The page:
Choosing a Sensor
By Harold SchaevitzMotion Control Alliance Sensors Group linear position sensor
Selecting the optimal linear position sensor comes down to purchase cost and a few key specification parameters.
Linear position measurement is a frequent requirement for many industrial automation or process control systems, QA functions and R&D testing. The actual position measurement function is normally performed by some type of position sensor, the selection of which quite often is based on just a few key specification parameters and its purchase cost.
This article identifies the most commonly utilized industrial position sensing technologies and poses a set of questions to ask yourself about various position sensor application issues to assist you to make an optimum choice of sensor from both a technical and an economic perspective.
The most commonly utilized industrial position sensing technologies incorporate a moving element which is attached to the object or workpiece whose position is being measured, while the body of the sensor is fixed in position. Typical of these are Linear Variable Differential Transformers (LVDTs), Linear Variable Inductance Transducers (LVITs), Magnetostrictive Linear Displacement Transducers (MLDTs, also known as LDTs) and linear resistance potentiometers (Pots).
Of the four common sensor technologies, the first three are “contactless,” that is, they don’t require any physical or electrical contact between their moving element and their fixed part. Pots, however, do have a wiper that contacts their internal resistance element that is fundamental to their operation, so they are not contactless. The foregoing explanation should illustrate the difference in the meaning of “contactless” and “non-contacting” as applied to position sensors.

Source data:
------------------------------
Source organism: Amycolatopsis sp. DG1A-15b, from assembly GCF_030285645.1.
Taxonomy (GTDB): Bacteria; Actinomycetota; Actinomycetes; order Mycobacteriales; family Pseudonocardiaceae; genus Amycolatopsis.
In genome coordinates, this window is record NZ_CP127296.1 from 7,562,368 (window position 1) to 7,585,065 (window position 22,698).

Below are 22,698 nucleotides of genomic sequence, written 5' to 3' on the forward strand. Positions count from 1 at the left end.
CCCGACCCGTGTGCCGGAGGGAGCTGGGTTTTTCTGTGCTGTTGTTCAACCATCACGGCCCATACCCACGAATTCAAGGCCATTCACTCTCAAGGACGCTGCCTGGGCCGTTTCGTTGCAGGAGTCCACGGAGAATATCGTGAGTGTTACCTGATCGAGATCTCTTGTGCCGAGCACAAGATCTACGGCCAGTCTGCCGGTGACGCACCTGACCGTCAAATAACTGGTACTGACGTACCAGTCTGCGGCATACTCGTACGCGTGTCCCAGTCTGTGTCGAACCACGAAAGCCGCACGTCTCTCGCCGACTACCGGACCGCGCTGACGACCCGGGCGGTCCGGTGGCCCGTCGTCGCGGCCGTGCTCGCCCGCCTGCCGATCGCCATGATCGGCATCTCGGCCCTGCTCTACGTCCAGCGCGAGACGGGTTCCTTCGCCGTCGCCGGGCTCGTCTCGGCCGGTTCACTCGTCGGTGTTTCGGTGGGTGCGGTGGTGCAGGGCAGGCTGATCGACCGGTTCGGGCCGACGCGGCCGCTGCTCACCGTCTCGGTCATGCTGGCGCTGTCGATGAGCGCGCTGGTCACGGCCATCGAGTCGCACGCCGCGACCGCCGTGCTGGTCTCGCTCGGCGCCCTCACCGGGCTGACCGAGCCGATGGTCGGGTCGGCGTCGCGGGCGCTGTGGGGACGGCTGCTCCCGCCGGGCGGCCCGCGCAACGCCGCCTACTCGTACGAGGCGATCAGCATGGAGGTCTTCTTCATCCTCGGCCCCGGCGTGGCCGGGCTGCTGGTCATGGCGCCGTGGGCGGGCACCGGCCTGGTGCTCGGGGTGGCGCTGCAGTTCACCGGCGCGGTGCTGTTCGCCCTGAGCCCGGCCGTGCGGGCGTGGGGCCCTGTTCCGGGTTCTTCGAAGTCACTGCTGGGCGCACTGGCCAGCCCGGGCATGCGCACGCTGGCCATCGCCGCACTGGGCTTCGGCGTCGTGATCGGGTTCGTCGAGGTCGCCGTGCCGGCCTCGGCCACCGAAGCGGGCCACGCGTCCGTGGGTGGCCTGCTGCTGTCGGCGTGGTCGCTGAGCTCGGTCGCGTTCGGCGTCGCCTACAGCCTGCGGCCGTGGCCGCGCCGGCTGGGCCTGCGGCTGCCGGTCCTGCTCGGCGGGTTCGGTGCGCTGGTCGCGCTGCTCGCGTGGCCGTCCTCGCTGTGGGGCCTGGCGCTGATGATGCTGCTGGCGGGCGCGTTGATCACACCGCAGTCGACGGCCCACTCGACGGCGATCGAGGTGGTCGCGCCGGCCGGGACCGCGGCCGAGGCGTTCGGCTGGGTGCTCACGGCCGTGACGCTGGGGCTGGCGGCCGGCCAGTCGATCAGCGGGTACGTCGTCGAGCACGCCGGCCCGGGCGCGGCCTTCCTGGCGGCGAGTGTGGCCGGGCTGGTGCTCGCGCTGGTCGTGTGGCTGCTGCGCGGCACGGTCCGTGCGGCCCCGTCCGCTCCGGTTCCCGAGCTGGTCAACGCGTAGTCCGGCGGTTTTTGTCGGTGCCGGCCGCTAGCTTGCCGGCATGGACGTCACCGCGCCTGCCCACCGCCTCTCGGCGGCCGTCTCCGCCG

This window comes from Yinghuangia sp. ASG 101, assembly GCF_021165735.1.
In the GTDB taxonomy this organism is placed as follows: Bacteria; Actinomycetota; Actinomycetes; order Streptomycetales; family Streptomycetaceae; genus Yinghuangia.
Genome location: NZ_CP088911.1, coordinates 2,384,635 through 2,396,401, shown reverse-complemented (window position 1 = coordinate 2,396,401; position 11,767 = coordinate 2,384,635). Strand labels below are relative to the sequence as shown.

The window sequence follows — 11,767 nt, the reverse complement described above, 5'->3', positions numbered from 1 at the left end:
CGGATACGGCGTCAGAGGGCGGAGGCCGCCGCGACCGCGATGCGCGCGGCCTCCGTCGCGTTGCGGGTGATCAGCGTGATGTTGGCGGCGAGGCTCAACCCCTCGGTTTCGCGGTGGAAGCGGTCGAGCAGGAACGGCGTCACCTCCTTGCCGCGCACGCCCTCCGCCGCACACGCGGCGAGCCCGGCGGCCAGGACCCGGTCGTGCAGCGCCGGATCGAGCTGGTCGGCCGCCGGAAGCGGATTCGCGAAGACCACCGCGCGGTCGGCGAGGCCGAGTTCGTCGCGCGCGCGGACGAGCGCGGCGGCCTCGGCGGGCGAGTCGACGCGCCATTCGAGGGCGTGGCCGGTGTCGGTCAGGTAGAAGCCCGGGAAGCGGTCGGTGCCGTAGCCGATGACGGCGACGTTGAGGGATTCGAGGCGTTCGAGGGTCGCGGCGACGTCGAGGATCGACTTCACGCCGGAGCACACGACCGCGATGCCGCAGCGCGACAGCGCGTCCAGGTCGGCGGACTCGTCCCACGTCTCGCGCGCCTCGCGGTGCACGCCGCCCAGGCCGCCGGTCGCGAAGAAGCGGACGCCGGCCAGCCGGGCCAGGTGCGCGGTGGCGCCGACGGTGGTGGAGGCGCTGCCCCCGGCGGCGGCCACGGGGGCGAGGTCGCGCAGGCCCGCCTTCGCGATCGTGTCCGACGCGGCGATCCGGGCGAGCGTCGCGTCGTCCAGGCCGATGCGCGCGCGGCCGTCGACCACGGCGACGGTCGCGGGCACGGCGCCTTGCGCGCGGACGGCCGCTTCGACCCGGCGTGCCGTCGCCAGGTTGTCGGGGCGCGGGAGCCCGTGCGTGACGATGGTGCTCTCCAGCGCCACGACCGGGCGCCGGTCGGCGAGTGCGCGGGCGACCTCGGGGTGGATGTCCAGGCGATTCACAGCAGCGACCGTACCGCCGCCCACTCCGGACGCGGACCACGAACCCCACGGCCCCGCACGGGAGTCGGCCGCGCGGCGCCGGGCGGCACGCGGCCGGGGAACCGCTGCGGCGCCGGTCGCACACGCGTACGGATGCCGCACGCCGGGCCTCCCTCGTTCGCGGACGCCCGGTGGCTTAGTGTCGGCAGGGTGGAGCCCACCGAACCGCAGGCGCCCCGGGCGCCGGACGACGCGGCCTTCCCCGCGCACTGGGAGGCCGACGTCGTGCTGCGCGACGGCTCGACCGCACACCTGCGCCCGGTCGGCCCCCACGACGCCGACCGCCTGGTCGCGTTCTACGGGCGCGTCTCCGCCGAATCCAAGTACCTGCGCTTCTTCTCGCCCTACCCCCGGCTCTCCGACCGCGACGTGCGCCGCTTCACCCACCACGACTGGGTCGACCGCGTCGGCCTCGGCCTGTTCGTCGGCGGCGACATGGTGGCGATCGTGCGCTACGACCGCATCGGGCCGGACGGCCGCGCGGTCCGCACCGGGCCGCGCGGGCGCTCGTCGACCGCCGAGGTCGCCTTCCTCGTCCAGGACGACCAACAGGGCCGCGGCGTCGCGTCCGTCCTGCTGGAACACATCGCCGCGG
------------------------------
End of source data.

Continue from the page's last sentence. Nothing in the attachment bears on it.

To assist in choosing the optimum sensor for an application, here are a number of questions that should be answered first:
Can you define explicitly what you are attempting to accomplish with the position measurement?
While this may seem to be an obvious step, it is often overlooked during a sensor selection process and is critical to developing an overall perspective. Once you answer this question, other questions pertaining to the details of the measurement can be posed.
What is the nature of your sensing application?
Typical answers include automation or control systems, industrial process monitoring without automatic control, product quality assurance and R&D lab testing. Your response will help prioritize the specification parameters of the sensors under consideration. For example, an automatic control system would likely require better dynamic response than a typical quality assurance test, but quality assurance measurements usually require better measurement precision and especially calibration traceability.
In what environment is the sensor expected to operate and how harsh is it?
There are many issues involved in answering this question. One is the range of ambient temperatures in which the sensor will be expected to operate. Another is the level of vibration and/or shock the sensor will experience. A key issue is the degree the sensor will be exposed to moisture, coolant mists, solvent or chemical vapors, dust or grit. For example, in a typical factory floor environment, there can be serious shock impulses transmitted from the structures of punch presses and a large amount of grit that can accumulate from sanding or finishing operations. Is there possible electromagnetic interference (EMI) from arc welders, variable frequency motor drives or 2-way radios? Finally, is the sensor going to be operating in a hazardous location that would require a UL, FM or CSA hazloc-approved component?